UCL: Tottenham astounds Madrid in historic night at wembley

UCL: Tottenham astounds Madrid in historic night at wembley

They’ll still talk about this game, years from now, decades from now,  when Harry Kane is that jowly bloke off Soccer Saturday when Mauricio Pochettino is greying and frail when Dele Alli is a grandfather of seven with a penchant for cheeky practical jokes.

Far more impressive than the fact of Tottenham handing Real Madrid their first Champions League group-stage defeat since 2012, and qualifying for the last 16 in the process, was the way they did it: with bravery and skill, composure and organization. Remarkably, it was Spurs who played like the kings of Europe; Real like the club who once played Gary Doherty up front for an entire half-season.

Alli returned from his European suspension in spectacular fashion to score two goals. Christian Eriksen grabbed the other, and as the goals rained in the reaction around Wembley was not merely euphoria but disbelief: the dumb grin of the computer hacker who has just broken into the Pentagon mainframe by guessing “Password 1”. Dismantling the world’s best club should not be this easy.

Real, eight points behind a lukewarm Barcelona in the La Liga title race were again a pale fraction of the team that has won three of the last four Champions Leagues, but in large part, their errors were forced rather than unforced. Tottenham pressed them high, prevented them from passing the ball out of defense and turned the fabled Real midfield of Toni Kroos, Luka Modric, and Isco into spectators.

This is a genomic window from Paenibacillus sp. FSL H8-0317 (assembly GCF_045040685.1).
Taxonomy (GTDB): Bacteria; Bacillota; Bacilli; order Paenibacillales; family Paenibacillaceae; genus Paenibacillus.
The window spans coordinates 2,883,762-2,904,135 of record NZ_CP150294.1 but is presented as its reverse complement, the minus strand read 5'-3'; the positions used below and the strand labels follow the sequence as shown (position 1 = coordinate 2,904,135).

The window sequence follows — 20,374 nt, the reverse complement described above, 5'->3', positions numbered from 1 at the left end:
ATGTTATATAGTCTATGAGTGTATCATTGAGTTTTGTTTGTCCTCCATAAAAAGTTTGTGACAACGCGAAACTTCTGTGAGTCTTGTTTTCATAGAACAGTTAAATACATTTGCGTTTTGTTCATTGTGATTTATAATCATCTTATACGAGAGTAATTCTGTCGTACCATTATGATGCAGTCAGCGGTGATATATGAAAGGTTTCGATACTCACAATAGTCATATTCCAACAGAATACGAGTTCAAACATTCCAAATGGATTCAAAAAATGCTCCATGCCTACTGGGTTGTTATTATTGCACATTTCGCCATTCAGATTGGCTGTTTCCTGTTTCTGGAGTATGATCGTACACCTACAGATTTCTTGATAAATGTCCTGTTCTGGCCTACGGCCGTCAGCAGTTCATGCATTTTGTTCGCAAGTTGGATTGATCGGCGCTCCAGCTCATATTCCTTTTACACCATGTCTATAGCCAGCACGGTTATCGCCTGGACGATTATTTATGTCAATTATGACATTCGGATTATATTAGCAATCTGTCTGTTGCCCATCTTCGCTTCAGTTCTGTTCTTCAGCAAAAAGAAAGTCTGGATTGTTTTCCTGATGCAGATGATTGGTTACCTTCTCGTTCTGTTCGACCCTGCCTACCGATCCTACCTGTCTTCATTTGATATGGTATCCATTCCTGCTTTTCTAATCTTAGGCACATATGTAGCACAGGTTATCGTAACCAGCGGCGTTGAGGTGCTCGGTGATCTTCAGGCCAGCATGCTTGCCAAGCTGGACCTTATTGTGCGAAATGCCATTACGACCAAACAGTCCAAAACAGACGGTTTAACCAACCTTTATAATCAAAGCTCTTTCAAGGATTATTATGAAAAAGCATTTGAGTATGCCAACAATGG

Of course, Tottenham rode their luck, just as they did a fortnight ago in the Bernabeu. There was a suspicion of offside to the first goal, for example, and a few jitters after Cristiano Ronaldo’s late consolation goal 10 minutes from time. And of course, Real created chances. Hugo Lloris played another blinder, both in terms of saves and distribution. Davinson Sanchez marshaled the defense brilliantly after a first-half injury to Toby Alderweireld. But for most of the 90 minutes, Tottenham looked secure.

Potential winners? Not an outlandish proposition, on this evidence. They will need a little luck with injuries and perhaps a little luck with the draw, even if they claim the three points they need to top the group. But in what promises to be one of the most open Champions Leagues in years, with the traditional giants stumbling and the five English clubs in rude health, at the moment it feels more of a risk to rule Tottenham out than to rule them in.

Pochettino has got them dreaming, and perhaps the warmest compliment you could pay them is that Spurs were not even extraordinary. This is their level now, and the ease with which they drifted around Real, past them, over them, was evidence of the mental strength that Pochettino loves talking about. A more clinical Spurs might even have turned this into a rout. Every attack seemed to result, at the very least, in a shot or a telling pass.

But ultimately, nobody will remember any of that. They’ll remember the champagne football and the broad smiles, the disbelieving roar of the Wembley crowd and the vaguely ethereal sensation that you get when entering uncharted territory. People say it’s the hope that kills you. But right now Tottenham is a place full of hope, and it’s never felt more alive.

If you use the quotes from this content, you legally agree to give www.brila.net the News credit as the source and a backlink to our story. Copyright 2023 Brila Media.


Comodo SSL SiteLock
WP Twitter Auto Publish Powered By : XYZScripts.com
error: Content is protected !!